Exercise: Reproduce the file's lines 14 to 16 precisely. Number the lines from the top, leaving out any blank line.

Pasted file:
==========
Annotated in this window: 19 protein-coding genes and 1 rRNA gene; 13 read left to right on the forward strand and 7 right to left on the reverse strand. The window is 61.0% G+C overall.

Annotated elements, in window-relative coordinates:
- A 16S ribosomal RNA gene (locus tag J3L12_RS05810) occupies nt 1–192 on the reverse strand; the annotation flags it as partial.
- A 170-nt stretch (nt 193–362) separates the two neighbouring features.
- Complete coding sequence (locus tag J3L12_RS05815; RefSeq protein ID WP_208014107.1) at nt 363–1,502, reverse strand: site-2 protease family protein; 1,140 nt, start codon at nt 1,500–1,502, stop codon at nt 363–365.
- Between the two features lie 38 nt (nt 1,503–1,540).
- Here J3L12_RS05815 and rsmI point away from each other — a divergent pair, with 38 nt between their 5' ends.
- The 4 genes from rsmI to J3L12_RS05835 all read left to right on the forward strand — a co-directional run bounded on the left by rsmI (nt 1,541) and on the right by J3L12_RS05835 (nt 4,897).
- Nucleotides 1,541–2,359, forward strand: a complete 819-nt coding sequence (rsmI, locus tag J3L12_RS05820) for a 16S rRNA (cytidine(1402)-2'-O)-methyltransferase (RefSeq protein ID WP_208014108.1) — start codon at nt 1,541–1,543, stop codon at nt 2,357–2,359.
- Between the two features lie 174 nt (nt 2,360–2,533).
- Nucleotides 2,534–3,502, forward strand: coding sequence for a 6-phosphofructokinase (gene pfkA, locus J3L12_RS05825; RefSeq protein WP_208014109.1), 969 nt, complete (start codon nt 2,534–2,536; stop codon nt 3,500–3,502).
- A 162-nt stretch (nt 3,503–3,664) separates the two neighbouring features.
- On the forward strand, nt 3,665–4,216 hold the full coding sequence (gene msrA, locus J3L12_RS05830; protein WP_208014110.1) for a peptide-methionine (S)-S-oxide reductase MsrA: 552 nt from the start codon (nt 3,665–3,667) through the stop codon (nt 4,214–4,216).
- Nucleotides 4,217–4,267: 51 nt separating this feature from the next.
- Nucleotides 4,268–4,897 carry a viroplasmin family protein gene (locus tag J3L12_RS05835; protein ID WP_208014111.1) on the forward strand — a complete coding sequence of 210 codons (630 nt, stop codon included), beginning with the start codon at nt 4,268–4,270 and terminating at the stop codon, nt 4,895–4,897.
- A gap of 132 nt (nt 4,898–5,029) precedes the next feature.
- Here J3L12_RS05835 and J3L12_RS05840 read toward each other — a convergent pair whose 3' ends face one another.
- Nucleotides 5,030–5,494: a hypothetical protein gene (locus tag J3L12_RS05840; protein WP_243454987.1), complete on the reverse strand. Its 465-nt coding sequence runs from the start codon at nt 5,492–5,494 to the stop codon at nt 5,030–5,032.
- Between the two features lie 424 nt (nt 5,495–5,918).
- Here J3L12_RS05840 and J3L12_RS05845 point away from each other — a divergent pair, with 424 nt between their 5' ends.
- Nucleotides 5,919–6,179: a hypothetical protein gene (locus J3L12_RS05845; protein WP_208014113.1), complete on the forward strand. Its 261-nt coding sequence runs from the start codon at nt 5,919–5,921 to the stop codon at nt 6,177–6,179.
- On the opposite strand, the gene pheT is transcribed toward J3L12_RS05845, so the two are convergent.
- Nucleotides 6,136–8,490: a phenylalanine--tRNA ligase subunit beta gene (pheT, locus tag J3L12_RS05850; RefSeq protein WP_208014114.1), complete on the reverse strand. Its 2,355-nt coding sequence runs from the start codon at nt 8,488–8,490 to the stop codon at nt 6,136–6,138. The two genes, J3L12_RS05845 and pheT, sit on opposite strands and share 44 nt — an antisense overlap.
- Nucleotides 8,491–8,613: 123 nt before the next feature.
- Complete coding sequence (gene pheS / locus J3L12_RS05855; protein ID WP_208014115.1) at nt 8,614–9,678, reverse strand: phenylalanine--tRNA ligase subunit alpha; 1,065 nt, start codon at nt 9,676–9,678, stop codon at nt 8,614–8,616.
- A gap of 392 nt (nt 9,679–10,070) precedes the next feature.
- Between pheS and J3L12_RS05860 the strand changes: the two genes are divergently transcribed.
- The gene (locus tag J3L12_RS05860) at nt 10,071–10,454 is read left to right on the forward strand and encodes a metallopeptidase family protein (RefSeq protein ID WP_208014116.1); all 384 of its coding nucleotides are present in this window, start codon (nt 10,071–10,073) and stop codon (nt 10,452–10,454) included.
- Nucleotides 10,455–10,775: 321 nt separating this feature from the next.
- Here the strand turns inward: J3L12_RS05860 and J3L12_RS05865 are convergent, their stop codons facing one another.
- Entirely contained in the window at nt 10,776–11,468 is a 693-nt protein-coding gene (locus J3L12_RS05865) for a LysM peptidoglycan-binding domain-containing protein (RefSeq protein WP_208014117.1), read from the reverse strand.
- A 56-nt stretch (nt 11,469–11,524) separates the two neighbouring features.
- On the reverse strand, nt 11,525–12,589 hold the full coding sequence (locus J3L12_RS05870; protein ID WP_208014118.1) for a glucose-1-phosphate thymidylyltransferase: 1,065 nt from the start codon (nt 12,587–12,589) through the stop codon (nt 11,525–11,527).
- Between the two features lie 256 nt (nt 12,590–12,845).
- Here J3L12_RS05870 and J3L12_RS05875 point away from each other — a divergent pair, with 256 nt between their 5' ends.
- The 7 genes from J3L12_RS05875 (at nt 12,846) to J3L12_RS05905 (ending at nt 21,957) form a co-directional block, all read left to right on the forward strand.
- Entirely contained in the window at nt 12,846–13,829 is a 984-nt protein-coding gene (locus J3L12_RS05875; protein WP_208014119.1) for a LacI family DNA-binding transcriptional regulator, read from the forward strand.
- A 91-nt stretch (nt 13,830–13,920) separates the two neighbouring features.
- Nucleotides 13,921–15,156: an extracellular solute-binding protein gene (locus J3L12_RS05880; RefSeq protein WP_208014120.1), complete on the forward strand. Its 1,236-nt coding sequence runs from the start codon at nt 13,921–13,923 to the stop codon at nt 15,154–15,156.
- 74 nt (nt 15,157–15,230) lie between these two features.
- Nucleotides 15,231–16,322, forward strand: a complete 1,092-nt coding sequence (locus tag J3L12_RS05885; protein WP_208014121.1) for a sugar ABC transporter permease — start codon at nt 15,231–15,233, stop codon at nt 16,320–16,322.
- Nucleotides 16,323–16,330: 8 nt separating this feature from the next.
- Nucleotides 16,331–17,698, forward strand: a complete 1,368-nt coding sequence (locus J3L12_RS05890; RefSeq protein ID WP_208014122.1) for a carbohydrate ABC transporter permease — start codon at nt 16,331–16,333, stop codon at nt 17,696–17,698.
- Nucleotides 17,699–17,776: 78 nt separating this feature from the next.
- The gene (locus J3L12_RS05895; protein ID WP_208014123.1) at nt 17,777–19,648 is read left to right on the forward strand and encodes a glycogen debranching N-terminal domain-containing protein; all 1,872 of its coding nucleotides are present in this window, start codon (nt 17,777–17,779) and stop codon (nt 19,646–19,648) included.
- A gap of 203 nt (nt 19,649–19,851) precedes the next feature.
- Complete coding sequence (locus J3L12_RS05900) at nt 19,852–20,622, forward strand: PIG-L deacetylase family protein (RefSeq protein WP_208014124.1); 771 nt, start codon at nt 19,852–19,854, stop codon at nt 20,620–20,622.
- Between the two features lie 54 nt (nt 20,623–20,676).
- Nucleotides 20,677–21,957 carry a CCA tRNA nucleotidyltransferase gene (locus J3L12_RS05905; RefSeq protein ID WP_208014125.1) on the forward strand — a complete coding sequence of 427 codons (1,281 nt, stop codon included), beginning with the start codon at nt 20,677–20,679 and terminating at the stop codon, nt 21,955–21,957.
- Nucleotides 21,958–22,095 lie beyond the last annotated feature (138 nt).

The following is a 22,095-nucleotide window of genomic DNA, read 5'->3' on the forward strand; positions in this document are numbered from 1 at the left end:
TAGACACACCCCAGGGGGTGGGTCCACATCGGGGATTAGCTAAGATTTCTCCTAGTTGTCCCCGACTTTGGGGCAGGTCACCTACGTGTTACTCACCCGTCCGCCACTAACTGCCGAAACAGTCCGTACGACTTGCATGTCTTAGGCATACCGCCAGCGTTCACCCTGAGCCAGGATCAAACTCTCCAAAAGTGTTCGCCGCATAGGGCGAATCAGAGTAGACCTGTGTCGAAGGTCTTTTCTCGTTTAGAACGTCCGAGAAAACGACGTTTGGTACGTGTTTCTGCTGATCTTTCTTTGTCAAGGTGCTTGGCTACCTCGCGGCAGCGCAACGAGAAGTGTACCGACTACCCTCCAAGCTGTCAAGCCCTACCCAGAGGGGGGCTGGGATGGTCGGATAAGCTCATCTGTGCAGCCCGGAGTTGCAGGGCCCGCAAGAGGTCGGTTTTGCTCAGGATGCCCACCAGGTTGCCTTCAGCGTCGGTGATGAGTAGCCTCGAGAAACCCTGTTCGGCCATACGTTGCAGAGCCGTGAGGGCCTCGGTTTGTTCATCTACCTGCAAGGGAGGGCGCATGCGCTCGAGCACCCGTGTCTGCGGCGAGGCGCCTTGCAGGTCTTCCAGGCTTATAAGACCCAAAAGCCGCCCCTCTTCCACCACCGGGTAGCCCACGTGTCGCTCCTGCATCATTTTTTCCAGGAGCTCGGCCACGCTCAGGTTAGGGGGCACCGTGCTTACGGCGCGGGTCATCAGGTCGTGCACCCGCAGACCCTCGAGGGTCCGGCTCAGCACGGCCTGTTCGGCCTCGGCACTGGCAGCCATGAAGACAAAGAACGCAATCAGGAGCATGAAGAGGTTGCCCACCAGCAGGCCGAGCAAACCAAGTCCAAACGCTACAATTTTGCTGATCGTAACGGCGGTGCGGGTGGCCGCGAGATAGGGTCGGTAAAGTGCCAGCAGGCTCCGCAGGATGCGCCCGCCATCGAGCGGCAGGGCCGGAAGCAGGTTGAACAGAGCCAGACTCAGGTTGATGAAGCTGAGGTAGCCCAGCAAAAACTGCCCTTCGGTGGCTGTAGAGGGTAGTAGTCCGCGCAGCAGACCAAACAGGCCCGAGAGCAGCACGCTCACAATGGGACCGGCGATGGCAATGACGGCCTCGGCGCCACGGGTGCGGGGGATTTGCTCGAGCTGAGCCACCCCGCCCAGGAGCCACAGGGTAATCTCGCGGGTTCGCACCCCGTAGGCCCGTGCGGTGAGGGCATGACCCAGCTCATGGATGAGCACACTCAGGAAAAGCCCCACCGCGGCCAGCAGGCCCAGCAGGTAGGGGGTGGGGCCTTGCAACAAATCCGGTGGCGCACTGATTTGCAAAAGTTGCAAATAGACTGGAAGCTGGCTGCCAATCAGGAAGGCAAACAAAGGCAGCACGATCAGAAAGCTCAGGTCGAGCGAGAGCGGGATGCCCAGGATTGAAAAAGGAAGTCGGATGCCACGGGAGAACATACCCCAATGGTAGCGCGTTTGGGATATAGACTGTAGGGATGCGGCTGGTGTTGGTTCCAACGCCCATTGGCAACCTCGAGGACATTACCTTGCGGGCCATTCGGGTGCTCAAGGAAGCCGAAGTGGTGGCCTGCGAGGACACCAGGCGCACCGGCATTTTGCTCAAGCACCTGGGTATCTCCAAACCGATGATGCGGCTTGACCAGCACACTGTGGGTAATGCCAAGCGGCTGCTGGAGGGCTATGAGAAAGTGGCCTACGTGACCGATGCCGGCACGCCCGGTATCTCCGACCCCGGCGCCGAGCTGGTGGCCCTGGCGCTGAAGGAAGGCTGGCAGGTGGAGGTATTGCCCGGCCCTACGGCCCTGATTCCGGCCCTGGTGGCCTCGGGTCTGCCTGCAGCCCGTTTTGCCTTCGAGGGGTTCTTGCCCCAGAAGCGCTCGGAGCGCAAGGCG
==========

- Nucleotides 4,217–4,267: 51 nt separating this feature from the next.
- Nucleotides 4,268–4,897 carry a viroplasmin family protein gene (locus tag J3L12_RS05835; protein ID WP_208014111.1) on the forward strand — a complete coding sequence of 210 codons (630 nt, stop codon included), beginning with the start codon at nt 4,268–4,270 and terminating at the stop codon, nt 4,895–4,897.
- A gap of 132 nt (nt 4,898–5,029) precedes the next feature.